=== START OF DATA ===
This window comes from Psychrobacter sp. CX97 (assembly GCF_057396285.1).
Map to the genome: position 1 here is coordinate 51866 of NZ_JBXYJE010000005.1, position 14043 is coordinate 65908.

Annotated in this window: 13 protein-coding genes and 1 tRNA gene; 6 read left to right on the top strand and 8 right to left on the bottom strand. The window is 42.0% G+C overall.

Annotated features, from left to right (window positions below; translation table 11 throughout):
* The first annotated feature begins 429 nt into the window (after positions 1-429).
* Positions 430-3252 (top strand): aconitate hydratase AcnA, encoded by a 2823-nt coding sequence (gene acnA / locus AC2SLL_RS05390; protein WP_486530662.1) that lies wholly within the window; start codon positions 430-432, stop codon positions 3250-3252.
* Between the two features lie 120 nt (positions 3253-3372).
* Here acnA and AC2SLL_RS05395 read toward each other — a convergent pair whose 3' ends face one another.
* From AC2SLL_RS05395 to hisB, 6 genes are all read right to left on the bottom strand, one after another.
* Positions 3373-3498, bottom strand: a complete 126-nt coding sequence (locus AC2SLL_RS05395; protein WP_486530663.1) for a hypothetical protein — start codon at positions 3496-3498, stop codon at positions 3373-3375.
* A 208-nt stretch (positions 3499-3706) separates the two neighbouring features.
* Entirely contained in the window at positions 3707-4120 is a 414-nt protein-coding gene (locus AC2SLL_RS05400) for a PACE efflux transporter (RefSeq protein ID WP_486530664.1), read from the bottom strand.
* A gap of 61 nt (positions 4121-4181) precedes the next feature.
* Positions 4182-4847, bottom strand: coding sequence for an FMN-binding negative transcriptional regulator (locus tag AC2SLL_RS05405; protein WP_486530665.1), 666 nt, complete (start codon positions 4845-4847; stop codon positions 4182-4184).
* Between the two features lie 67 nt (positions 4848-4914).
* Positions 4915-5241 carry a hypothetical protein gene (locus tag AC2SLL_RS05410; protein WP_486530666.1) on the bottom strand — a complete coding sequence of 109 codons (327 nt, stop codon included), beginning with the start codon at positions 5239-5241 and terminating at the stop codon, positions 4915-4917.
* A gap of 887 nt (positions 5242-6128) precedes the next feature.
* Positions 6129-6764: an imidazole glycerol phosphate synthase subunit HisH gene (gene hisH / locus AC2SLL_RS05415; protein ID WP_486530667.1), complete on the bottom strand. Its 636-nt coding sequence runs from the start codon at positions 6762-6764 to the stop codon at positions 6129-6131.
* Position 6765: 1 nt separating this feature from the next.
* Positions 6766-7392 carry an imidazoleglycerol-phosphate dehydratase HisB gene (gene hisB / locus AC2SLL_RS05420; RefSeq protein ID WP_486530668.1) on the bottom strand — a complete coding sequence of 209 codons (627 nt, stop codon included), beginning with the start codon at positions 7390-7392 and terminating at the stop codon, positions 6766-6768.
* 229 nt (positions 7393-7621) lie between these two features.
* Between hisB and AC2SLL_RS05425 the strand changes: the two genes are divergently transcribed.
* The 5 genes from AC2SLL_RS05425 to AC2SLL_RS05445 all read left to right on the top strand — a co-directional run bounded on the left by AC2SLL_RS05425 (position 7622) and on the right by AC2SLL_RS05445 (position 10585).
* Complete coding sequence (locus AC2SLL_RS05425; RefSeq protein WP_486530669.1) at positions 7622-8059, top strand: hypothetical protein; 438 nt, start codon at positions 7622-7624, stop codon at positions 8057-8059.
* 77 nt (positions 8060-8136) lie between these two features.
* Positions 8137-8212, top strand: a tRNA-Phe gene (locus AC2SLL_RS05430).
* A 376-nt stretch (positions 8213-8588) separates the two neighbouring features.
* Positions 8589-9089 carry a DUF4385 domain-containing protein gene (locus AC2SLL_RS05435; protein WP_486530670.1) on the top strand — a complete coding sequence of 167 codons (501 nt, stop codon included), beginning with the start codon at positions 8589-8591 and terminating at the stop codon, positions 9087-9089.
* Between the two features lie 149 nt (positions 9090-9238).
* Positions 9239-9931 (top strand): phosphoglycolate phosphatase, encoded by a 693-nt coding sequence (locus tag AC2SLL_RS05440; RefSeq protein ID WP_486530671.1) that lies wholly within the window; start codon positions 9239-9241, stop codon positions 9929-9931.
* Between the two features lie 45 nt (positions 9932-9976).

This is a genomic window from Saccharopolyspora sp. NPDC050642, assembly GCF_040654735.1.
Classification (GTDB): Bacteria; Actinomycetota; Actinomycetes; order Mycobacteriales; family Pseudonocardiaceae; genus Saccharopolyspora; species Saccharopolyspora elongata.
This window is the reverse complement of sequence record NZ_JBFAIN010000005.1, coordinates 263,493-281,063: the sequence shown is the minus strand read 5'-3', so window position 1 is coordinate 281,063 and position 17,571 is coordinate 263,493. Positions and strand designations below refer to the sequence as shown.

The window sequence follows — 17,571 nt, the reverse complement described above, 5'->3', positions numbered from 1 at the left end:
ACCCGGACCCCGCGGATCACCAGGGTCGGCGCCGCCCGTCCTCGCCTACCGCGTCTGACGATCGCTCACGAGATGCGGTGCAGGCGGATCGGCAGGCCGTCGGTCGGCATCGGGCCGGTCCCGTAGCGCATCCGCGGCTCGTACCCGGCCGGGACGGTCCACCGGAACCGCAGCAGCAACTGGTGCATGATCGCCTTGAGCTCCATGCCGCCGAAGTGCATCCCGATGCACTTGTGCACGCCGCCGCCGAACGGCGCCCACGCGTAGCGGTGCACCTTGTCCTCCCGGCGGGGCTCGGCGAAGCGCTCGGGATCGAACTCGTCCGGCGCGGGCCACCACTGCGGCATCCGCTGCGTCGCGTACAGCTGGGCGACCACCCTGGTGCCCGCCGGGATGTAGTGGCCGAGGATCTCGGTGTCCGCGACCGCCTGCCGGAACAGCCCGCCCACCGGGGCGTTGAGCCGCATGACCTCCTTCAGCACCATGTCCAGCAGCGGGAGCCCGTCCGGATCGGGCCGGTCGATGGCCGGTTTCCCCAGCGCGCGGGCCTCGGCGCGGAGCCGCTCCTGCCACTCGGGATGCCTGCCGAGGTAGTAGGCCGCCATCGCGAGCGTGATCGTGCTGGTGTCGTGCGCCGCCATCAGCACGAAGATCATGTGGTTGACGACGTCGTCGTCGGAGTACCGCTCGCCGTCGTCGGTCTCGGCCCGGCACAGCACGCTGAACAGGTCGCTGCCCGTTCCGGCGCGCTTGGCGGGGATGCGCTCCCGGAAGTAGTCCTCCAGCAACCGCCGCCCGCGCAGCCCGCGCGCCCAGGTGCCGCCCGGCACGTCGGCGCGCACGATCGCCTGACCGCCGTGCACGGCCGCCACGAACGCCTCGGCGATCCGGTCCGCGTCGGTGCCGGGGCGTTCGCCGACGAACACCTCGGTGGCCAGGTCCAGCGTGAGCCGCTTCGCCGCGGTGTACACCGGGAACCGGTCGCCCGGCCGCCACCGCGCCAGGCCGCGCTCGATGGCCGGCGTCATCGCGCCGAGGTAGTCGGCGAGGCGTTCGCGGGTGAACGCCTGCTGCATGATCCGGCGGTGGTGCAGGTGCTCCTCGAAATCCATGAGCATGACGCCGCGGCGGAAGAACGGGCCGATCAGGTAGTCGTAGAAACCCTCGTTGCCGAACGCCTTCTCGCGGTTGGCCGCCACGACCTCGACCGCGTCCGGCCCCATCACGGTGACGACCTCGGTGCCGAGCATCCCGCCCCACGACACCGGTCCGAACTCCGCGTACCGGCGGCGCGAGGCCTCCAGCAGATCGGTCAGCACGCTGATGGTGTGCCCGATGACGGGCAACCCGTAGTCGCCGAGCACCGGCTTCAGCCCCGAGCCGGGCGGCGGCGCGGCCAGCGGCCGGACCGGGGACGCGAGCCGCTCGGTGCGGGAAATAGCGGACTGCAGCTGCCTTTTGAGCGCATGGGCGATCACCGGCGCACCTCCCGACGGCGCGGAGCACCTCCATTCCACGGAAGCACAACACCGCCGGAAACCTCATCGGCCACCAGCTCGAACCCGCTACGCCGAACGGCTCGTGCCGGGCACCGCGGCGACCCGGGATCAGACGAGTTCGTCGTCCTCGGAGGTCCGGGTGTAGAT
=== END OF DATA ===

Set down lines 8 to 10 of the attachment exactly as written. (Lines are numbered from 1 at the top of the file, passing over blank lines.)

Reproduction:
* Here acnA and AC2SLL_RS05395 read toward each other — a convergent pair whose 3' ends face one another.
* From AC2SLL_RS05395 to hisB, 6 genes are all read right to left on the bottom strand, one after another.
* Positions 3373-3498, bottom strand: a complete 126-nt coding sequence (locus AC2SLL_RS05395; protein WP_486530663.1) for a hypothetical protein — start codon at positions 3496-3498, stop codon at positions 3373-3375.